WESTERLY — Walter Pawelkiewicz knows the allure and value of eye-grabbing flourishes at a town’s entryway.
The Connecticut transplant, who now lives in Misquamicut with his wife, Jane, was a central force behind the planning that eventually gave rise to the construction of the “frog bridge” in Willimantic. With that experience in his back pocket, Pawelkiewicz had to smile when he learned of the Ocean Community Chamber of Commerce’s push for development of an iconic gateway at the bridge that crosses the Pawcatuck River and connects Stonington and Westerly.
“I think the chamber has a great vision to create what would essentially be an entrance to both communities,” Pawelkiewicz said during a recent interview.
The chamber is accepting design submissions from architects, students of architecture, and artists from around the United States. The deadline for submissions is Feb. 14. The proposals will be reviewed by the chamber board, officials from both towns, and property owners in the downtown area, where the gateway will be situated. Input from the public will also be sought. As examples of similar existing gateways the chamber points to the frog bridge, the pine cone archway on Federal Hill in Providence, and a bronze gateway in Thornton, Colo.
Pawelkiewicz, who has been a full-time resident of Westerly for eight years and has owned a house here for 27 years, was first selectman of Windham in the early 1990s when a committee came up with the idea for a bridge with four bronze frogs sitting on hunks of concrete fashioned to look like thread spools. The bridge reflects Windham’s connection to frogs, which dates back to a folk tale from 1758 during the French and Indian War. According to the legend, residents were awakened by shrieking sounds and assumed they were under attack. Instead, they found hundreds of dead frogs that had apparently perished while fighting for water from a dried up mill pond.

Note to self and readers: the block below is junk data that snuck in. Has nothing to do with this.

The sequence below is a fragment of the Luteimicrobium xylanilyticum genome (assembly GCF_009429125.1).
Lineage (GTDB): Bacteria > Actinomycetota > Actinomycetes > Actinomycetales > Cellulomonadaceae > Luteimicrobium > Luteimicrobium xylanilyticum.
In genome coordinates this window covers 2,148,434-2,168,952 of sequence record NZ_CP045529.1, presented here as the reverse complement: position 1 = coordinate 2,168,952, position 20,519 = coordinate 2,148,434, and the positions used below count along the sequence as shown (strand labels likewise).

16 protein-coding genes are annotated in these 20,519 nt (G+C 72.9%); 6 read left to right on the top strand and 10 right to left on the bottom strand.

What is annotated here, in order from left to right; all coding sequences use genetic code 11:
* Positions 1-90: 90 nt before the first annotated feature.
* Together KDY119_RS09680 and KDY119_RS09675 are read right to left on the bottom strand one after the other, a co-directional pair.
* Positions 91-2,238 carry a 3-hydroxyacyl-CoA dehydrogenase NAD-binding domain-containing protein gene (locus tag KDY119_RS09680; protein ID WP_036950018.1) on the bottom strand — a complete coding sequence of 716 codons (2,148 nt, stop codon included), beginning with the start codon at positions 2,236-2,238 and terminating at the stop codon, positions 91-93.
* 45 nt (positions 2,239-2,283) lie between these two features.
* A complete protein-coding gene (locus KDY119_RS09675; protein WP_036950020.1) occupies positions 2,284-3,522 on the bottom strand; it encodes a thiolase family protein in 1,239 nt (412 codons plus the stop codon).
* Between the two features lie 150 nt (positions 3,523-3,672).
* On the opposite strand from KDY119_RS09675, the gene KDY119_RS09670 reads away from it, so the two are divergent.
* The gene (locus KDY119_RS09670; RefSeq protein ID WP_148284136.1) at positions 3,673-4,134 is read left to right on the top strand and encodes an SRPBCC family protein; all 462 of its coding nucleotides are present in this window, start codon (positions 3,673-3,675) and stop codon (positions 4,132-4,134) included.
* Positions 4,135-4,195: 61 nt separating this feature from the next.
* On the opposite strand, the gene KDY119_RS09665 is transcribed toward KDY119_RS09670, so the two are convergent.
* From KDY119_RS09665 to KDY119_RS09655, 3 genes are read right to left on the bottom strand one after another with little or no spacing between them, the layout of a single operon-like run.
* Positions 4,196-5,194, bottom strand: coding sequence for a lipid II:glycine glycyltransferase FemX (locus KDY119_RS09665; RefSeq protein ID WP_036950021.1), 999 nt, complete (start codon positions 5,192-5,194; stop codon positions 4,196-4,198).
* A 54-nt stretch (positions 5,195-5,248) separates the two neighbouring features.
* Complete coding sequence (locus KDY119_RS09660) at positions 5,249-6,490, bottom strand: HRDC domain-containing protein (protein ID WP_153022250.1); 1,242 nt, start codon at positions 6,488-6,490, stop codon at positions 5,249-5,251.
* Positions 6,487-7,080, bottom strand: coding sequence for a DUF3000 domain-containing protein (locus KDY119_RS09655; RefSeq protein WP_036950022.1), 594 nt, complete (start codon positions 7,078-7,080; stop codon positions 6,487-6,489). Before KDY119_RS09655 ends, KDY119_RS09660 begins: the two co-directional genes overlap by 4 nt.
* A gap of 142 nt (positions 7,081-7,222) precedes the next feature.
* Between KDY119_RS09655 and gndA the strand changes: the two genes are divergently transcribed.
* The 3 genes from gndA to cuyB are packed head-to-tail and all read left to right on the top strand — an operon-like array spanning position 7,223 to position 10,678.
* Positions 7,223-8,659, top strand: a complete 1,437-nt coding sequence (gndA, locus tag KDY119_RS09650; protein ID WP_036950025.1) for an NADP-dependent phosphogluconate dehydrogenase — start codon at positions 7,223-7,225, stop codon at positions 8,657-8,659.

Pawelkiewicz helped persuade state officials to pay for the bridge, including its unusual architectural flourishes, and helped steer the concept to reality as first selectman and later as a state representative for Windham.
“I received lots of positive comments like ‘the bridge belongs someplace like Paris’ or ‘it’s beautiful.’ It’s definitely a great source of pride for the town and it’s a tourist attraction,” Pawelkiewicz said.
The chamber had originally hoped to find an acceptable design from chamber members or local architects, but its board could not reach consensus on proposed designs submitted by two local architects — Paul Azzinaro of Westerly and Meg Lyons of Stonington. Their submissions remain in the running, said Lisa Konicki, Ocean Community Chamber of Commerce president.
“We were hoping there would be a concept that clearly resonated with the people on our board...but it was just too divided. There were fans of both,” Konicki said.
When that happened a decision was made to conduct a contest. The chamber expects to receive ideas that range from classic archways to the whimsical. “The thing that is fun and unique and tricky about art is that it’s so subjective...we know we’re venturing into an arena that will subject us to criticism because it’s so subjective,” Konicki said.
According to the chamber’s contest announcement, the goal is “to create a memorable feature at the gateway to our community. It would announce the entrance to our community in a way which reinforces our local identity and generates a sense of place/sense of arrival.” The feature must complement the downtown area and embody the two-town atmosphere.
Designs will be evaluated on attractiveness, creativity, ability to convey the community’s image, and appropriateness for downtown. Practical points such as the potential cost of maintenance and impact on nearby properties will also be considered. Designs must cost no more than $400,000 to $500,000 to implement (design, engineering, permitting, and construction).
The winning design submitted by a registered architect or team that includes a member who is a registered architect will receive a $2,000 prize. Second prize is $1,000. The top design submitted by a high school or college student will receive $500.
Contest details are available at www.oceanchamber.org.